So here is my Tax Fairness Plan: it is big, it is bold, it addresses challenges, it solves problems, it will get the job done, remake our state, strengthen our economy, and meet the needs of the people.

And here's what we can achieve when fairness becomes reality, beginning with our schools:

My Tax Fairness Plan will allow us to invest a record $10 billion more into our schools over the next 4 years.

$10 billion to improve schools, to support our teachers and help our kids learn.

This increase in funds is nearly three times bigger than any increase in state history.

10 billion new dollars that will help relieve the pressure on local property taxes and finally bring an end to the savage inequality in how we fund our schools.

A permanent, dedicated, sustainable source of revenue.

No short term fixes.

The money our schools need to help build new classrooms, for more teachers, more training, more technology and better results.

And, more reforms.

More accountability. Consolidate more school districts, cut more administrative waste and put more money into the classroom where it belongs.

Our education program seeks to:

1) Build new schools.

2) Help schools afford special education teachers.

3) Fund after school tutoring for underachieving students.

4) Extend the school day and school year for underachieving schools.

5) Fully fund Preschool for All so every three and four year old can continue to attend preschool.

6) And, bring full day kindergarten to every school in Illinois.

So here is the choice we now face: overburden the steelworker, the farmer, the nurse, the janitor, stick it to the people who clock into work, who count pennies and cut out vacations to make ends meet, stick it to them again, by raising their income taxes or increasing their sales taxes, or, get the biggest corporations who are making billions of dollars in Illinois, to simply pay their fair share.

To me, the choice is simple.

I stand with the people.

When we embrace tax fairness we can fully fund our schools and make good on the promise of opportunity.

The time is now. Let us seize the moment.

But let's not stop there.

Public education is a right.

And I believe so is access to affordable, quality healthcare.

I am proud to say our "All Kids" program has helped more than 332,000 kids stay healthy by providing access to healthcare.

All Kids has given every child in our state a chance to see a doctor.

That's real progress.

But there are still tens of thousands of people across Illinois who can't.

We were right to start with kids the first time around. That's as it should be.

But now it's time to give everybody that chance.

There are those who say, "go slow." Don't attempt to do this.

It's too big of a job.

There's only so much you can do.

The politics is complicated. And besides, this is an issue the federal government should take up.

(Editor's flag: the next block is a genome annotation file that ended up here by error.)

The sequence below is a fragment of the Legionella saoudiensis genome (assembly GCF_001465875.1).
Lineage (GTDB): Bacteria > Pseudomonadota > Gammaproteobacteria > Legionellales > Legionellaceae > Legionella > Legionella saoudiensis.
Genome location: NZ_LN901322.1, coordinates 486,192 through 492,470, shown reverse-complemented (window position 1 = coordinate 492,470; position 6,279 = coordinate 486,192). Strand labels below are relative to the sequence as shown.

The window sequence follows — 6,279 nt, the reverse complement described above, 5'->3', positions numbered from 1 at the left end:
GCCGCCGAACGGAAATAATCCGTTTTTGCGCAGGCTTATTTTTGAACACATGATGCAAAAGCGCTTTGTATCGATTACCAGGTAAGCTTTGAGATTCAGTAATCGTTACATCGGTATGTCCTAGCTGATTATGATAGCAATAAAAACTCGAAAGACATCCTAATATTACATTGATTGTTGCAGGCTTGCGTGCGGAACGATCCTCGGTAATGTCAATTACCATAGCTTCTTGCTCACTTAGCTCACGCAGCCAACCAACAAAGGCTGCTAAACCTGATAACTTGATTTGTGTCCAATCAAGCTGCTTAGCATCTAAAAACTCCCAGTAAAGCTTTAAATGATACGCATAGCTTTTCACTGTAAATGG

This is not something states can do by themselves.

Well, I just don't see how we can pass the buck.

Illinois has not and will not wait for Washington to act.

It was forty two years ago today that Dr. Martin Luther King began his historic March from Selma to Montgomery.

When I was thinking about that, I remembered something he once said about healthcare.

He said:

"Of all the forms of inequality, it is the injustice in healthcare that is the most shocking and inhumane."

I'd like to ask you to just think about what that means.

I heard a story the other day about a young mother with three sons.

Her boys are 13, 11, and 7. They were younger then.

Her husband is self employed. A contractor, in business for himself.

But as he was working to build his business he couldn't afford health insurance.

Little by little this young mother began noticing that she was getting tired easier.

But in the day to day juggling of raising her family, she put it out of her mind.

As time went by other symptoms appeared.

Something was wrong.

She was sick.

Only then when she started feeling so bad, did she stop putting off something she felt the family couldn't afford to do.

So she went to Cook County Hospital. But by then it was too late. She was diagnosed with Stage IV cancer.

It didn't take long after that.

Her cancer had spread and took her life.

And now her boys, will be raised without their mother.

I wonder how much of her putting off going to the doctor when she first experienced some of her symptoms, was because she didn't have insurance, or a regular doctor, or didn't feel she could afford to spend the money to get a simple checkup.

Had this family had healthcare, it's very likely that this mom would have seen a doctor earlier and received the treatment that maybe, could have saved her life.

I'm sure you all know of, or have heard stories like this.

It's all too common.

It's the inequality in healthcare that Dr. King spoke about.

Those of us that make the rules have the benefit of having access to healthcare. We're fortunate.

But how many of us have neighbors who don't?

Some can see a doctor and some can't.

I don't believe that's how God intended it to be.